advertisement



Q & A Library


Print this page | Sign up for free e-bulletins
 | Bookmark This Page

Q
Do You Need Your Appendix?

I always thought that the appendix was unnecessary and removing it had no effect on health. Now I've heard that that's not really true and that the appendix does have an important function. What does this mean? No more appendectomies?

A
Answer (Published 3/12/2012)

The appendix is a small, tube-like structure once believed to be a useless vestigial organ. More recently, the idea - never entirely abandoned - that it is important for immune function has been gaining ground.

Related Weil Products
Dr. Weil on Healthy Aging - Your Online Guide to the Anti-Inflammatory Diet! - Everything you need to get started eating a healthful, satisfying diet is here - including eating and shopping guides, over 300 recipes, and an exclusive version of Dr. Weil's Anti-Inflammatory Food Pyramid! Start your 14-day free trial now - and start eating anti-inflammatory today!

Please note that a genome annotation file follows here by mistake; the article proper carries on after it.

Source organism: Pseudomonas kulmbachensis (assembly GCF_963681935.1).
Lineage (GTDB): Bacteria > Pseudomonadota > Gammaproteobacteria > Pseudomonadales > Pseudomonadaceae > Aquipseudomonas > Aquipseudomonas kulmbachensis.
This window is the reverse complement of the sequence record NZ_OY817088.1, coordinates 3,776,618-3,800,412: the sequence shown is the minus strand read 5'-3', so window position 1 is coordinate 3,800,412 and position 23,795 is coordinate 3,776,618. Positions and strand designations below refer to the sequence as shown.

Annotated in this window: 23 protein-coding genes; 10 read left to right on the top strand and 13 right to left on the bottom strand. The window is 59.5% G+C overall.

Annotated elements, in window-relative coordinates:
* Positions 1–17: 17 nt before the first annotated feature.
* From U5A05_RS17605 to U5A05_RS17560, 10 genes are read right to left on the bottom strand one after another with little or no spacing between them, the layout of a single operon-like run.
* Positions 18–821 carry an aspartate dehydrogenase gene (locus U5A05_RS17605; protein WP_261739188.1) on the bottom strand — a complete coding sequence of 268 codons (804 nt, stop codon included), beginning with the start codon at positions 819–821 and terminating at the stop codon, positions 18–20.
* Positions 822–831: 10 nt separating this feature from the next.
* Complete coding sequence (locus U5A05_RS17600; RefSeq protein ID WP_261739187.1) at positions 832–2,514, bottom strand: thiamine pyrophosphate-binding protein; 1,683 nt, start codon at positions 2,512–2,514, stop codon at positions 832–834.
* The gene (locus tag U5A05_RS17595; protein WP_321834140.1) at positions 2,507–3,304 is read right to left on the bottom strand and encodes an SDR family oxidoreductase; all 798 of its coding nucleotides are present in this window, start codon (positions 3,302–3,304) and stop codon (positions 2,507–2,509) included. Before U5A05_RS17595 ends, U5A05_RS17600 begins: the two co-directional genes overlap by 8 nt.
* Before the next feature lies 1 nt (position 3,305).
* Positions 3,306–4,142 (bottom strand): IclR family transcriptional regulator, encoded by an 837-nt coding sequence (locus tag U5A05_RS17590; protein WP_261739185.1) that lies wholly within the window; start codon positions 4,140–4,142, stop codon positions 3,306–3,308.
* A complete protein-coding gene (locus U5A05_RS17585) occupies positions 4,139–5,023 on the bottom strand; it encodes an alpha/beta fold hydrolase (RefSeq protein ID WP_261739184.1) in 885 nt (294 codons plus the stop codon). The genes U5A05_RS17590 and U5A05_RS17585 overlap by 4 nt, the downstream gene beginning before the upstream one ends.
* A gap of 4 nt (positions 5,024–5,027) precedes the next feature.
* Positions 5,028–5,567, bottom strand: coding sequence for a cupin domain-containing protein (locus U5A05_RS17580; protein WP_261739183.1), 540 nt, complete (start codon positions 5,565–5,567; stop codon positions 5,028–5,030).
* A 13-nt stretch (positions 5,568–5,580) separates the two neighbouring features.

It is a small pouch attached to the first part of the large intestine (the colon) in the lower right portion of the abdomen and attracts notice only when it becomes inflamed, enlarged, and painful. The remedy is surgery. A delay can result in a burst appendix, which can be life-threatening.

Over the past several decades, because of its concentration of lymphoid tissue, the appendix was considered a sort of "sentry" for the GI tract, much like the tonsils at the other end. In 2007 researchers at Duke University Medical Center published findings suggesting that, instead, the appendix provides a "safe house" for beneficial bacteria where they could reside until needed to repopulate the digestive system should a disease such as cholera wipe out the normal flora needed for digestion. Two years later, the Duke investigators published additional findings concluding that the appendix has evolved at least twice, once among marsupials in Australia (such as koalas which are marsupials, not bears) and again in rats and other rodents, some primates and humans. Based on their work, the Duke team concluded that the appendix has been around for at least 80 million years, much longer than it would have been if it were vestigial, as suggested by no less an authority than Charles Darwin. The Duke researchers also found that more than 70 percent of primate and rodent groups contain species with an appendix.